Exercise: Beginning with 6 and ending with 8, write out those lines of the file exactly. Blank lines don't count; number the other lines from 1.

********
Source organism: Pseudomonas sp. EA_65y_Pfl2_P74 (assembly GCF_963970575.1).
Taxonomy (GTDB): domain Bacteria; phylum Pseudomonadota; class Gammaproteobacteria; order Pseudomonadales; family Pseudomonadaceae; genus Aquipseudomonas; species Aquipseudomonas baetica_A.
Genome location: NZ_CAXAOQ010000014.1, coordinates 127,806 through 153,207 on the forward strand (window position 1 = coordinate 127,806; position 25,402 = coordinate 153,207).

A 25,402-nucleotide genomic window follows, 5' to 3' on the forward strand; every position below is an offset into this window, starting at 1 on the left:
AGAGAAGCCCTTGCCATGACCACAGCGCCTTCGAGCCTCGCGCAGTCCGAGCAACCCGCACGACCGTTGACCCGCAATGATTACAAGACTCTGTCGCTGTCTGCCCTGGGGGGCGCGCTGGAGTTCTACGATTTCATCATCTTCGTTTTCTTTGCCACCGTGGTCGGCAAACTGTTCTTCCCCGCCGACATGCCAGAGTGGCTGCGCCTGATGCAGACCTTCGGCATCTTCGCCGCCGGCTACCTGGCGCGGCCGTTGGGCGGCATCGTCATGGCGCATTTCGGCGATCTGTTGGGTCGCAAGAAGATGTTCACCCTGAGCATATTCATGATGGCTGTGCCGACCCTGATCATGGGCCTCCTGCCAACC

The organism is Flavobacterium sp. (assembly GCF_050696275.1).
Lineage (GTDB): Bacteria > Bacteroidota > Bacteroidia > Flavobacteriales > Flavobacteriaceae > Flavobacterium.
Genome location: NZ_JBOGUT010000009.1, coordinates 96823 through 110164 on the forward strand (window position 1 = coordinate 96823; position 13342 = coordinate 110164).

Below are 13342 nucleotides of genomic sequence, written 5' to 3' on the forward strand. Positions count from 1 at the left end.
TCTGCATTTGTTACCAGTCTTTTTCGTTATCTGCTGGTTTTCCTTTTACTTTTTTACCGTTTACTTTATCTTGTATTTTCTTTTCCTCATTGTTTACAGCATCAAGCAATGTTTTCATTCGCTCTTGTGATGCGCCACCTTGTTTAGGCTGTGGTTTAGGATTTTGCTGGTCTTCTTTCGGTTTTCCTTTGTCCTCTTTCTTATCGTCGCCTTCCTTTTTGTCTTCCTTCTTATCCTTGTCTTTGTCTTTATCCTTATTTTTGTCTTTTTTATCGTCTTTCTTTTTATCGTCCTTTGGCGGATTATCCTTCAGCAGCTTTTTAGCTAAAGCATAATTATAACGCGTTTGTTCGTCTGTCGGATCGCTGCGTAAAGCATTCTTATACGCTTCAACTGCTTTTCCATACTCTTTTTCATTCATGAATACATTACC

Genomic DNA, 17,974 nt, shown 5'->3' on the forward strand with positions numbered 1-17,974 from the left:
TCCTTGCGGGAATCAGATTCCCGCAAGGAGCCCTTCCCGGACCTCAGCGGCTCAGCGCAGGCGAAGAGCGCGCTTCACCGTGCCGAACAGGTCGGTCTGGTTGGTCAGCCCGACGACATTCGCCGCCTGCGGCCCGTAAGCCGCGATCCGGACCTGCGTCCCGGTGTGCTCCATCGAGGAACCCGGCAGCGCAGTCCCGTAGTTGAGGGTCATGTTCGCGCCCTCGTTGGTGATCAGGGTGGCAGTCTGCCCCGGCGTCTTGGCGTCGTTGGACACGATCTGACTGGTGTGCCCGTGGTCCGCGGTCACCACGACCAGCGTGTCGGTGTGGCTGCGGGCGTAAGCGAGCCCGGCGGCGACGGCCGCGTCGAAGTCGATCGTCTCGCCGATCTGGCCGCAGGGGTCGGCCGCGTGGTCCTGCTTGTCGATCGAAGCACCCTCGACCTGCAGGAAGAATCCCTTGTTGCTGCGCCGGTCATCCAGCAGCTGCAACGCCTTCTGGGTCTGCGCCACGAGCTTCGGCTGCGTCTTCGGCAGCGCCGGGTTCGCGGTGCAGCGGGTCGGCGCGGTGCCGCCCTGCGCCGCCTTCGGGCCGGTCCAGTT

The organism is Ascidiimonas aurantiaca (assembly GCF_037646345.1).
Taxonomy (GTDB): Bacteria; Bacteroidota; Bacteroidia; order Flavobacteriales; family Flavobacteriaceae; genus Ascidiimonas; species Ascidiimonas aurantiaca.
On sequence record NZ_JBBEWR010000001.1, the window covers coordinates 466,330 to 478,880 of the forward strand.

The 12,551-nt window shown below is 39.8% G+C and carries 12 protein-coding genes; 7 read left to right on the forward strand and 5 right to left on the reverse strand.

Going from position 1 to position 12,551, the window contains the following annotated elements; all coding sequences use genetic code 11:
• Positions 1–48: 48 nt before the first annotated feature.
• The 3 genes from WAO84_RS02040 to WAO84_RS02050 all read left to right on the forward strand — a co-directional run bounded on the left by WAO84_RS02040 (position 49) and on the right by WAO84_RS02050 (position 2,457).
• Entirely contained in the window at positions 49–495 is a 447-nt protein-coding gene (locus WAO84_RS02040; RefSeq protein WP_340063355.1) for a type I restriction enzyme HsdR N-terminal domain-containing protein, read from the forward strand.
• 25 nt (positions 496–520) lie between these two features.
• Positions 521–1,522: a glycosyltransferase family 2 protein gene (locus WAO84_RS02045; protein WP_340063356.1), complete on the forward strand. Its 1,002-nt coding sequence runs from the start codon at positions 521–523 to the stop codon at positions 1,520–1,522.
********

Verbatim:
The organism is Flavobacterium sp. (assembly GCF_050696275.1).
Lineage (GTDB): Bacteria > Bacteroidota > Bacteroidia > Flavobacteriales > Flavobacteriaceae > Flavobacterium.
Genome location: NZ_JBOGUT010000009.1, coordinates 96823 through 110164 on the forward strand (window position 1 = coordinate 96823; position 13342 = coordinate 110164).